ONE GROUP set to be particularly badly hit in Budget 2013 is motorists.
Experts are speculating that carbon taxes, changes to motor tax and increases in VRT will all have a serious effect on the average driver and will also come as a major blow to the motor industry.
Austin Codd of Audi Enniscorthy has worked in the motor trade since 1999, and in that time he has seen drastic changes as the country went from a booming Celtic Tiger economy to one struggling with recession and debt.
' I started out in the motor trade in '99,' Austin said. ' I was lucky enough to get in when the market was going through a good phase and picking up. In 2000 the motor trade really took off. With the plates changing to '00', there was a surge in people buying new cars looking to get the new plates. In 2001 and 2002 there was a little bit of a drop in sales, and after that it rose steadily up until about 2008.'
While the motor trade went through somewhat of a boom up until 2008, a number of factors resulted in a drop in the market in 2008, changing the landscape of the motor trade completely. ' The start of 2008 was very good,' Austin said. 'However, come July the new system for car emissions came in and played havoc with the market. With the downturn in the economy, people lost confidence in spending. The whole market changed towards diesel cars and the value of second-hand cars dropped dramatically.'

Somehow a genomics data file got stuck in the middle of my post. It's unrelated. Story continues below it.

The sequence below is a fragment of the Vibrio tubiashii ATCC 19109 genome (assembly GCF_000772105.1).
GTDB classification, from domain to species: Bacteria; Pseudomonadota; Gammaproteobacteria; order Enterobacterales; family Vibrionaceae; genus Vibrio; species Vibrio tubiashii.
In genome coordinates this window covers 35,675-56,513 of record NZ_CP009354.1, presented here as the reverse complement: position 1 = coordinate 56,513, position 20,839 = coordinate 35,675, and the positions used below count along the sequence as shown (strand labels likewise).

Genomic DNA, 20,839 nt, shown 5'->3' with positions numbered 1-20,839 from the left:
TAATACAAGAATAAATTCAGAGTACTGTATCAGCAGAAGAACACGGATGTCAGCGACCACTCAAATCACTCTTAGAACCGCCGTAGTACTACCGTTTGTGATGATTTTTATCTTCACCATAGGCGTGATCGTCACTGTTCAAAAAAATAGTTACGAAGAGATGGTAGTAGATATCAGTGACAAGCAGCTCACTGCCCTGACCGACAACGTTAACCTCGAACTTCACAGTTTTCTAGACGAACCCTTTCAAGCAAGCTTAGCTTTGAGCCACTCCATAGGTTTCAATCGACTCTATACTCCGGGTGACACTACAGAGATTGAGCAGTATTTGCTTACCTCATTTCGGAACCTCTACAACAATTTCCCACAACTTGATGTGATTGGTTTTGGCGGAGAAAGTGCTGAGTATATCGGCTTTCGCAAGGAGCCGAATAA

The new carbon tax, combined with rising fuel prices and higher rates of motor tax, has resulted in difficult times for the motor trade as a whole, and with things set to get worse for motorists in the upcoming budget, Austin believes that there is a big challenge ahead for those in the industry.
With much riding on the upcoming Budget for the motor trade, car dealerships have been forced to adapt and carry on. Austin said: 'More than likely it will mean that cars and the running of them will cost more money next year than it did in 2012. However, if you're not positive in this business you won't survive.
At Audi Enniscorthy we always try to give a positive outlook and really what we're trying to get across to people is that by changing their car now, they can benefit financially in the long run. A lot of people have cars on the road now that are getting on in years. If they were to change now to a newer more economical car with lower emissions it may work out cheaper in the long run.
'It's more important than ever to drive the most economical car possible. Also, maintenance costs for a newer car are likely to be less, so this combined with cheaper tax and running costs will mean that it would pay a lot of people to change their car.'